Category Archives: SAD

Guarding Against Sadness

In our Western society, we have a tendency to guard against sadness. When we see someone who is down, or struggling, we don’t sit with them in their pain, but rather, we try to encourage them to not be sad. We even tell them that they shouldn’t be sad, and then list a long array of reasons why they need to be happy.

The truth is, though, when we do that, it’s because we are uncomfortable with their sadness, because it reminds us of our own.

Now, I’m not talking about the person who is perpetually negative or complaining (nor about the individual experiencing clinical depression). That’s a different story. I’m talking about the person who just found out that a relationship wasn’t what they thought it was, or who lost a loved one or a pet, or their job. I’m talking about sadness and grief, not negativity.

When we see someone experiencing grief, it reminds us of our own fragility – or our human-ness. And, more often than not, we don’t like it. Nobody likes to be reminded that they have weaknesses, or fragility. But sadness isn’t weakness – it takes courage to be sad, to embrace sadness and allow yourself to truly feel it.

I’ve written about it before, but there’s a piece of me that envies the cultures of the near east that allow (almost expect) wailing at the death of a loved one. The expression of grief through public crying (sobbing, really) is quite impressive. But we don’t do that here. Instead, we focus on a life well-lived and all the blessings and good memories, consistently shoving away the sadness we feel inside.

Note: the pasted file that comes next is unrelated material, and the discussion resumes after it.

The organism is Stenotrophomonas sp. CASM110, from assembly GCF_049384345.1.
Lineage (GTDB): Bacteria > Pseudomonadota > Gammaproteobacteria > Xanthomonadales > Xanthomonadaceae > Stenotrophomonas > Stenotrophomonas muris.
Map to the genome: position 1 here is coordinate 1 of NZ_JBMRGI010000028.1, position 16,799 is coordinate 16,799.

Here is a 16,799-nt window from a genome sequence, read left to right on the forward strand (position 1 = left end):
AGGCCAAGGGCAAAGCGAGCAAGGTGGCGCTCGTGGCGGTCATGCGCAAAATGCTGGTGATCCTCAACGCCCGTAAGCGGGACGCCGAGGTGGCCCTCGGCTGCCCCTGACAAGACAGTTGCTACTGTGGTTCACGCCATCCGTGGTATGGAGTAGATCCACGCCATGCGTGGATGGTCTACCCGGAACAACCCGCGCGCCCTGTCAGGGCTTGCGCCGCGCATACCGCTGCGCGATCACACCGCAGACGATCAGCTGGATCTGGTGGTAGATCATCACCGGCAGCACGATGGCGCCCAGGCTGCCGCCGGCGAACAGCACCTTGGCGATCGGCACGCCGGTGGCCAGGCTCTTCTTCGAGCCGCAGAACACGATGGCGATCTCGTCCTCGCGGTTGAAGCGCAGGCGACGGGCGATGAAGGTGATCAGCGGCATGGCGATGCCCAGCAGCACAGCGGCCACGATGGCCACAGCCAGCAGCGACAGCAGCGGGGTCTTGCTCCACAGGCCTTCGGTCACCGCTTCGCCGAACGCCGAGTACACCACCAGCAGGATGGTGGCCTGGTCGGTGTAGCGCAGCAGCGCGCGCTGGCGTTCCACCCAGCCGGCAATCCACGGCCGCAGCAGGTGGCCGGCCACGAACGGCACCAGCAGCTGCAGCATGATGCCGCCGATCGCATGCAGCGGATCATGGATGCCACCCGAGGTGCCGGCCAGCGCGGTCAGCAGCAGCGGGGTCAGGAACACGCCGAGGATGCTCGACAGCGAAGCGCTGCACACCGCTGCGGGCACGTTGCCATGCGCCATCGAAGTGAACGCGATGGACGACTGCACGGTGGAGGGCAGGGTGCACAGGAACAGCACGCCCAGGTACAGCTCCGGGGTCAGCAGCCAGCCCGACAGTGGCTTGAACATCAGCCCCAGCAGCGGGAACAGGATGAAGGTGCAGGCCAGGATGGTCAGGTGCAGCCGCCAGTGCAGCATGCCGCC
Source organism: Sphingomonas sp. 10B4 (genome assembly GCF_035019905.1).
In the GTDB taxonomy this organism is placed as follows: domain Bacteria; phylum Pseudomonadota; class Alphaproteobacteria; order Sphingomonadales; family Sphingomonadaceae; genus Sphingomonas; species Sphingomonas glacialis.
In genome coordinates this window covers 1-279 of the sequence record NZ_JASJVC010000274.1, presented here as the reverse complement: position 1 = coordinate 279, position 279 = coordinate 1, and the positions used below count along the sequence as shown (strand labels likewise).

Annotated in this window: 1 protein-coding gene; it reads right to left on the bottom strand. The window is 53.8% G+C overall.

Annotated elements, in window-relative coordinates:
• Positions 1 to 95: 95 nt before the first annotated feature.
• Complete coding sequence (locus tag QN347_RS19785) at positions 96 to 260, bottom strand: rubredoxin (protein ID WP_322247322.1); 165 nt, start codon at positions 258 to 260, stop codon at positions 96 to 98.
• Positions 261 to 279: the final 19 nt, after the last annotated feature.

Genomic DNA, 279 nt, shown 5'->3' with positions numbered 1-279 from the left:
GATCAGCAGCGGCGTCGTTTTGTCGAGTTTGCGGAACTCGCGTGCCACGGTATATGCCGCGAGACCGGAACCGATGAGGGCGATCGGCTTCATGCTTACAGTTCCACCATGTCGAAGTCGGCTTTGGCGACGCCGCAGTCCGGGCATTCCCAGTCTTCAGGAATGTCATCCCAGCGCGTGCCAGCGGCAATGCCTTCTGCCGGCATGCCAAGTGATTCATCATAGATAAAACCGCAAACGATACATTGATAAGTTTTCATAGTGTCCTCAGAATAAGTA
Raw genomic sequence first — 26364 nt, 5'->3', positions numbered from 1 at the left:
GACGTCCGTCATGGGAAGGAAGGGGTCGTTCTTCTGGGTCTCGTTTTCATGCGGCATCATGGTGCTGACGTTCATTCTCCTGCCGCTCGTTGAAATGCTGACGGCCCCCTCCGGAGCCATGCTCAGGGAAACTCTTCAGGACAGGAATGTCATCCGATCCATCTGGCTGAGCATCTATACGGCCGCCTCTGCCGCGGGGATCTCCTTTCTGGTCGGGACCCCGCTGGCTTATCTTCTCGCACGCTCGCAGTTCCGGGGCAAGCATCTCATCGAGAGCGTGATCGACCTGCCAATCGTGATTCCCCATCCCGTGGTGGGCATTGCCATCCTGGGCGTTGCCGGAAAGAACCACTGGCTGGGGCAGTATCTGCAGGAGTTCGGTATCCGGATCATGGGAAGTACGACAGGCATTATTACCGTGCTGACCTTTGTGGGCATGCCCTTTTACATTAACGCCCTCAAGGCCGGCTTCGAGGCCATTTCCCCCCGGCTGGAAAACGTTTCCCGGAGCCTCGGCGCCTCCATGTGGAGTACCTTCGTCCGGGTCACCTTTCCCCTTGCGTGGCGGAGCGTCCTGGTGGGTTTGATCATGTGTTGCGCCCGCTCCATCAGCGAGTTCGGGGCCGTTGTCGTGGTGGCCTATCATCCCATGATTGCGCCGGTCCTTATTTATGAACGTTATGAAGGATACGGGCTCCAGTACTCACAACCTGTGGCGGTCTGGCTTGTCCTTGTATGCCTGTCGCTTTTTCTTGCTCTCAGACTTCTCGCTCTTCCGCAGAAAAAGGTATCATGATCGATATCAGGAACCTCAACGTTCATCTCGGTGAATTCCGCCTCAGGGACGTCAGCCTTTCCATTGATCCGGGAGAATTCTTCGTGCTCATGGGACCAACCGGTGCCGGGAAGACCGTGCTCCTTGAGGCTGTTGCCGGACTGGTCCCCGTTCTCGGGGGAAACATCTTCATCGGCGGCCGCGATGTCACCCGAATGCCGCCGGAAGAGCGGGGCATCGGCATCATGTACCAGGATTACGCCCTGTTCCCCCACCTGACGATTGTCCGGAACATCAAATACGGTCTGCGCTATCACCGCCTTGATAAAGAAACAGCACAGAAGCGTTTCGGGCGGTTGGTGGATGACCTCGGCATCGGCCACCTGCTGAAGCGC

In the end, though, sadness is a human emotion that is a gift. It’s a gift because it gives us information and allows us to heal something unseen. Our soul’s natural state is that of peace and joy. In order to feel sadness, we must be human. In order for our soul to grow and expand, we must experience the things that it alone cannot – that requires being human. Therefore, it’s a gift to feel sadness, because it gives us more tangible experience than our soul alone can have.

But we guard against it. There are numerous “gurus” out there that teach about the path of bliss – which is another way of saying, “don’t be sad.” It’s dismissive of the human experience, because it focuses only on the soul. Well, if you were only a soul – you wouldn’t be here, and you wouldn’t be learning what you need to be learning for your soul to evolve and progress.

So we use platitudes and spiritual bypassing to deny our very human experience of sadness, and it doesn’t help us. What helps us is learning how to move through our emotions with more grace. Progression is not about being devoid of an emotion (like sadness); progression is about learning how to shorten the amount of time it takes for us to restore equilibrium. Instead of feeling down for 3 days, we feel it for 2 days, then 1 day, then hours, and ultimately minutes and seconds. That’s the path of the human/soul union… the path of learning.

 

D to the Rescue!

Every year around this time, I write a little reminder for those of you who, like me, have a little trouble with the decreasing sunlight in the northern hemisphere. Clinically known as “seasonal affective disorder (SAD),” I often refer to it as the ‘winter blues.’

It’s a common phenomenon for those who live in areas where the sun goes into hibernation as we head into autumn and winter. In fact, I saw a picture in National Geographic where one town in Norway installed mirrors on a ridge in order to capture sunlight and direct it into the town square for a period of time each day. (check it out ​here)